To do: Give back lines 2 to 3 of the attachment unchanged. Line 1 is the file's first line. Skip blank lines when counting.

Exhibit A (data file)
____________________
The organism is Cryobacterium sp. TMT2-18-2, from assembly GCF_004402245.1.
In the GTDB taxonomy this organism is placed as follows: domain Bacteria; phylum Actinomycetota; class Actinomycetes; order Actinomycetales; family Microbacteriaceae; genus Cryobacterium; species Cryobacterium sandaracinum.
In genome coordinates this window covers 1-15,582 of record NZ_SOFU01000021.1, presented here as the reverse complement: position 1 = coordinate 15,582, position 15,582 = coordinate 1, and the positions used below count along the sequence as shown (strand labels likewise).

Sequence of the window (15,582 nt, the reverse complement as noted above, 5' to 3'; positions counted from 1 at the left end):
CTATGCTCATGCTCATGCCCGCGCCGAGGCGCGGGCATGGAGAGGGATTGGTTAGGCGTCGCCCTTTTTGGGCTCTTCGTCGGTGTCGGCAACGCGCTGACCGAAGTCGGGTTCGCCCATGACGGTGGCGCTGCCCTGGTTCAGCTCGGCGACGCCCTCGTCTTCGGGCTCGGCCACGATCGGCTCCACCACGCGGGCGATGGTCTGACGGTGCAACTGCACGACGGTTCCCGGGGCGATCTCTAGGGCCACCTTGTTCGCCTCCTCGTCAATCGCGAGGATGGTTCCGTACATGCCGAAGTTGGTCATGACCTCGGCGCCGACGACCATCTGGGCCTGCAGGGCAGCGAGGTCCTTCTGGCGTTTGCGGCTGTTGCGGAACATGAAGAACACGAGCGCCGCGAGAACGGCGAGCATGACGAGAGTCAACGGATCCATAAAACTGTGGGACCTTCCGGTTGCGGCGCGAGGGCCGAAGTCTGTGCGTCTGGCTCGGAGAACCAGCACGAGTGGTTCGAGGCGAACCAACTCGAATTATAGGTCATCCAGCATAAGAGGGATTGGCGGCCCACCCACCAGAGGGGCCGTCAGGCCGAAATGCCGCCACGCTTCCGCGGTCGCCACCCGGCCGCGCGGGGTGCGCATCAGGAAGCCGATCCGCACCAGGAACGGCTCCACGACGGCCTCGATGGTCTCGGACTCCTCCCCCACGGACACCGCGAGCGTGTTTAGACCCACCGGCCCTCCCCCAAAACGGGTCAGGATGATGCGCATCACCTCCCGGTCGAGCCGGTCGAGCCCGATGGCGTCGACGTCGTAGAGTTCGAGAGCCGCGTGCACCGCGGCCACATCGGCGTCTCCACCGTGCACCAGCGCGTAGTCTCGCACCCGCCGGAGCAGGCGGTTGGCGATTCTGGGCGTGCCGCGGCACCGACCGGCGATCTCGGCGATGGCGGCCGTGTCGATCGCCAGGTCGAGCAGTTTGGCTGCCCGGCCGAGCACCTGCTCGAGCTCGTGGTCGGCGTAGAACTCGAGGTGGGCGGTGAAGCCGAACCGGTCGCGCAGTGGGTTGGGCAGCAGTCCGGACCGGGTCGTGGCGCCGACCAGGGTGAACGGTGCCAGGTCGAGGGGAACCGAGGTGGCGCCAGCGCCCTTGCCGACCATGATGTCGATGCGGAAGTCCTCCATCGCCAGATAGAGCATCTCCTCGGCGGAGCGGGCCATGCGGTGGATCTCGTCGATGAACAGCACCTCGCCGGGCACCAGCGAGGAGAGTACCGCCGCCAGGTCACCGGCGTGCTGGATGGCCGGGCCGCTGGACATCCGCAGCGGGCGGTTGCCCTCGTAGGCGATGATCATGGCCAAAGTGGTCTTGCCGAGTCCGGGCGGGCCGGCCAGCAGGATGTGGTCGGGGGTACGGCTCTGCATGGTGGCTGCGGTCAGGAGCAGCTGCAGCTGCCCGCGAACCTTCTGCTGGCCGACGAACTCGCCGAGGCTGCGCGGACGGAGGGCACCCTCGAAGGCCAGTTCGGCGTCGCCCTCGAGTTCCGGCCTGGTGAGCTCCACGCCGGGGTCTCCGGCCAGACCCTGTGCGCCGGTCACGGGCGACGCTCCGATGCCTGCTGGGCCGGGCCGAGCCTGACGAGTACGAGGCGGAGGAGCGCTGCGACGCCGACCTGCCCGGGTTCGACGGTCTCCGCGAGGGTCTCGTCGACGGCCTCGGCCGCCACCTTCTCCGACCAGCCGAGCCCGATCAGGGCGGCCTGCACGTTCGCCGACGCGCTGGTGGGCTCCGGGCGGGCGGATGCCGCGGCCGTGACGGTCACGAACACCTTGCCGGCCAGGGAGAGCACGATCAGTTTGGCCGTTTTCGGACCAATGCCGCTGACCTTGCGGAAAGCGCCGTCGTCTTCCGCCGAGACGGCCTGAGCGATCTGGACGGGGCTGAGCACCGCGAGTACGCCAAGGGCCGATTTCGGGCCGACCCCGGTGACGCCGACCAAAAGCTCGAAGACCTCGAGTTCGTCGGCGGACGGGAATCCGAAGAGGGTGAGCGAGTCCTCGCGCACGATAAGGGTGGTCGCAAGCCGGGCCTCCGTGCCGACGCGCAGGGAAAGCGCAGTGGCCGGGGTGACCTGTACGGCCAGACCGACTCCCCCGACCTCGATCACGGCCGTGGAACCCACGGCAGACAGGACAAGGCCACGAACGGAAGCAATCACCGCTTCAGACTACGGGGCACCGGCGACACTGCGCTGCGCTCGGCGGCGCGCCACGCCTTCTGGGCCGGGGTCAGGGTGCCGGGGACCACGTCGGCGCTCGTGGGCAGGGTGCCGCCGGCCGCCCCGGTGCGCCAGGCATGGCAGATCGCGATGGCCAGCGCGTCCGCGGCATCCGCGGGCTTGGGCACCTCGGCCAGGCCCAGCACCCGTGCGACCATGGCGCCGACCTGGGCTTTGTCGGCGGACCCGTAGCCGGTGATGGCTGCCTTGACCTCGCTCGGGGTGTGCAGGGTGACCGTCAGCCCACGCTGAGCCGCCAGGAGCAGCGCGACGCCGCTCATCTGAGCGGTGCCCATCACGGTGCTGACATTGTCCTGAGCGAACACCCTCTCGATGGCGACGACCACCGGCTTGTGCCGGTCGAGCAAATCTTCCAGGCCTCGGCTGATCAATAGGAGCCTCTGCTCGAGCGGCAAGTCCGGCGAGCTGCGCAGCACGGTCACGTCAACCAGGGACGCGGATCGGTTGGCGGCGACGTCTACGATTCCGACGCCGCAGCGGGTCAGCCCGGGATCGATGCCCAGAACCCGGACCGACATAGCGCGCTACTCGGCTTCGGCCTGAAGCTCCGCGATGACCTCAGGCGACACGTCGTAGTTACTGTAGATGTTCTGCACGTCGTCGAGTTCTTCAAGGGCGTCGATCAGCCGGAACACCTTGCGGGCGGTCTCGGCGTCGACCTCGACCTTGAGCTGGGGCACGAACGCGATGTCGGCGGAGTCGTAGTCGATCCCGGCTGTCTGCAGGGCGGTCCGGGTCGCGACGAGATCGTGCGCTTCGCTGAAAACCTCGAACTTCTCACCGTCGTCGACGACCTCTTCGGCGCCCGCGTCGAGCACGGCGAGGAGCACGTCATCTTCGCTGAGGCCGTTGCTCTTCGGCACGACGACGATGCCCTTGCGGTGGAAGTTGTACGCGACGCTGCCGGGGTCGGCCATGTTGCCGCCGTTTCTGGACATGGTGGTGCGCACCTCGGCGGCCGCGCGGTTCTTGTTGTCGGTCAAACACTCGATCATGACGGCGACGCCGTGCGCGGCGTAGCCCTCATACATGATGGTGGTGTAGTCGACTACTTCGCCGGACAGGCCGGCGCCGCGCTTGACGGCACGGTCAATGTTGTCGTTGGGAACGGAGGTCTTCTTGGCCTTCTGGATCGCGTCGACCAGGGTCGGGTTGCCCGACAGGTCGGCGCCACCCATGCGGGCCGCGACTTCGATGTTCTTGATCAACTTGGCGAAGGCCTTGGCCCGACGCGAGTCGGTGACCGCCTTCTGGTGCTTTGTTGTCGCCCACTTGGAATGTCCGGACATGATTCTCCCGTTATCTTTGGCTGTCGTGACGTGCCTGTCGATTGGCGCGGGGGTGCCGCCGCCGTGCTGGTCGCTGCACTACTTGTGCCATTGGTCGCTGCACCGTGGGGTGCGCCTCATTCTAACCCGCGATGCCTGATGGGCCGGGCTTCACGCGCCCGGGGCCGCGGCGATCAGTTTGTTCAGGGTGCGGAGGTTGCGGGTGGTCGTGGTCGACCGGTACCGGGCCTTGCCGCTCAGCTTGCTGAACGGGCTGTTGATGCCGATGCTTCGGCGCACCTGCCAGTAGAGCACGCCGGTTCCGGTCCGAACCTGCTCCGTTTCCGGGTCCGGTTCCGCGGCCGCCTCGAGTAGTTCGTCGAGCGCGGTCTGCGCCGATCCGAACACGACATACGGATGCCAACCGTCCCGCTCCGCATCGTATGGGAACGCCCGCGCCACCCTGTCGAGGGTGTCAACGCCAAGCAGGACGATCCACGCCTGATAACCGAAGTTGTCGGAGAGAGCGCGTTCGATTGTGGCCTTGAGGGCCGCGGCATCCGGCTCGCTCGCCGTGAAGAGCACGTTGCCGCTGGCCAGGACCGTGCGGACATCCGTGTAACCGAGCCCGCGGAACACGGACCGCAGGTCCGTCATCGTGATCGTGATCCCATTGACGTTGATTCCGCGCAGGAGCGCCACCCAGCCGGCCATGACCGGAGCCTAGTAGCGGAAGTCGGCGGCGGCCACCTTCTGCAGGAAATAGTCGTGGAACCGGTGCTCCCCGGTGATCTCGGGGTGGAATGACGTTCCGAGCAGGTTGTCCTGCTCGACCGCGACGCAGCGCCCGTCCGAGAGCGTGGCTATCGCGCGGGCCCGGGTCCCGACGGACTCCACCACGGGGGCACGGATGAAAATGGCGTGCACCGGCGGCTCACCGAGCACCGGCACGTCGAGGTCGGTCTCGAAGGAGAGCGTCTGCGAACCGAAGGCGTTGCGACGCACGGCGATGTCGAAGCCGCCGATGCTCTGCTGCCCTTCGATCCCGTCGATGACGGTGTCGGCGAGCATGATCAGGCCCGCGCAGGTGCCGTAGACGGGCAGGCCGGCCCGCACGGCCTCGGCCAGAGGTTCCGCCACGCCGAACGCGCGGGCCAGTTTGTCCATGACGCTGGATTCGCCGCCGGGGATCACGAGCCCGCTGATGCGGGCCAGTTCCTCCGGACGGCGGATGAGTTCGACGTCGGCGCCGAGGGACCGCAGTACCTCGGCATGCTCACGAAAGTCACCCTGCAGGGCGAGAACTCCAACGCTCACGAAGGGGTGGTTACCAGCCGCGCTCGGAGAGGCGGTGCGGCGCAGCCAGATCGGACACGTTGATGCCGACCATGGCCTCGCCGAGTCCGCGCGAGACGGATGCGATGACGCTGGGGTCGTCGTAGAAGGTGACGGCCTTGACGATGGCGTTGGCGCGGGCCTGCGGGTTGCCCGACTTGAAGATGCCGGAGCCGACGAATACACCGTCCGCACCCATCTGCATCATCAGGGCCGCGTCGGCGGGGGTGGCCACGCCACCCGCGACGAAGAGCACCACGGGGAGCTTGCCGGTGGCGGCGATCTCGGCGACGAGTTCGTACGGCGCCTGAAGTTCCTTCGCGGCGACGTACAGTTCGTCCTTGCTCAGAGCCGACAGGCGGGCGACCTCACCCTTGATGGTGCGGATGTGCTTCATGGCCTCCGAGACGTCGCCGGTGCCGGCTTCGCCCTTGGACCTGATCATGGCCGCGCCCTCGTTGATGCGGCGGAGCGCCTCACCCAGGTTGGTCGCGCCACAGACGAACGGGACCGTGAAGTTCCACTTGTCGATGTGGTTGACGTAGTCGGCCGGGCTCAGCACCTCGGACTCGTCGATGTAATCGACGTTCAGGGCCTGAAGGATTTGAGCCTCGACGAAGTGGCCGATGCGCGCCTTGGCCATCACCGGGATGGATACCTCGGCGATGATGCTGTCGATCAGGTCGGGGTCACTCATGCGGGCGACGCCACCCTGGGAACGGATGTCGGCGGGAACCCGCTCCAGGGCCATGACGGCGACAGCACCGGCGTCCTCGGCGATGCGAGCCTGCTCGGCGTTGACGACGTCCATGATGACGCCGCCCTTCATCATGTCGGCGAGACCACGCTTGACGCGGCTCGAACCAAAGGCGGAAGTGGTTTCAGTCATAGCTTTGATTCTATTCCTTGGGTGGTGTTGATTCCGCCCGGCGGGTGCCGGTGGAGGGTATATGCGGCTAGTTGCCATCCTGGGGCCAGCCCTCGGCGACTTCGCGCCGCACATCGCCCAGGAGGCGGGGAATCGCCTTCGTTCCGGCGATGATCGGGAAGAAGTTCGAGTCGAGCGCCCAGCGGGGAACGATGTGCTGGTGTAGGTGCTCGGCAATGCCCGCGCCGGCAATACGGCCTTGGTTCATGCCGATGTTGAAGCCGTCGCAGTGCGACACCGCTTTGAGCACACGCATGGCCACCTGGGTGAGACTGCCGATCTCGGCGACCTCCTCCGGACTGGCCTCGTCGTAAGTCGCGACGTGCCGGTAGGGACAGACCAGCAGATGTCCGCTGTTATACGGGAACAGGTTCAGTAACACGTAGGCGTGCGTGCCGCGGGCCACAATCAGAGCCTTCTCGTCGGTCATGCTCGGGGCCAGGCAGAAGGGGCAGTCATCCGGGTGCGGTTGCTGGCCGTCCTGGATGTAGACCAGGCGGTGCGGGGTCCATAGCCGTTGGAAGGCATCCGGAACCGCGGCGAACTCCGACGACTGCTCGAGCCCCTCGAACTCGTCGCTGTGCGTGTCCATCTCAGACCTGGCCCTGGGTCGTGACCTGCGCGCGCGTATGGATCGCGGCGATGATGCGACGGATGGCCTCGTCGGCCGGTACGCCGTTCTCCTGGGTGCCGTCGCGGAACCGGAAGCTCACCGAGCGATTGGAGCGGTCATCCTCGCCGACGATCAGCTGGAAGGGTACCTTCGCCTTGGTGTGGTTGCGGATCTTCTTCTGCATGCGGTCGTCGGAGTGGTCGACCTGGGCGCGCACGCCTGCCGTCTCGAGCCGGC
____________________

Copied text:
In the GTDB taxonomy this organism is placed as follows: domain Bacteria; phylum Actinomycetota; class Actinomycetes; order Actinomycetales; family Microbacteriaceae; genus Cryobacterium; species Cryobacterium sandaracinum.
In genome coordinates this window covers 1-15,582 of record NZ_SOFU01000021.1, presented here as the reverse complement: position 1 = coordinate 15,582, position 15,582 = coordinate 1, and the positions used below count along the sequence as shown (strand labels likewise).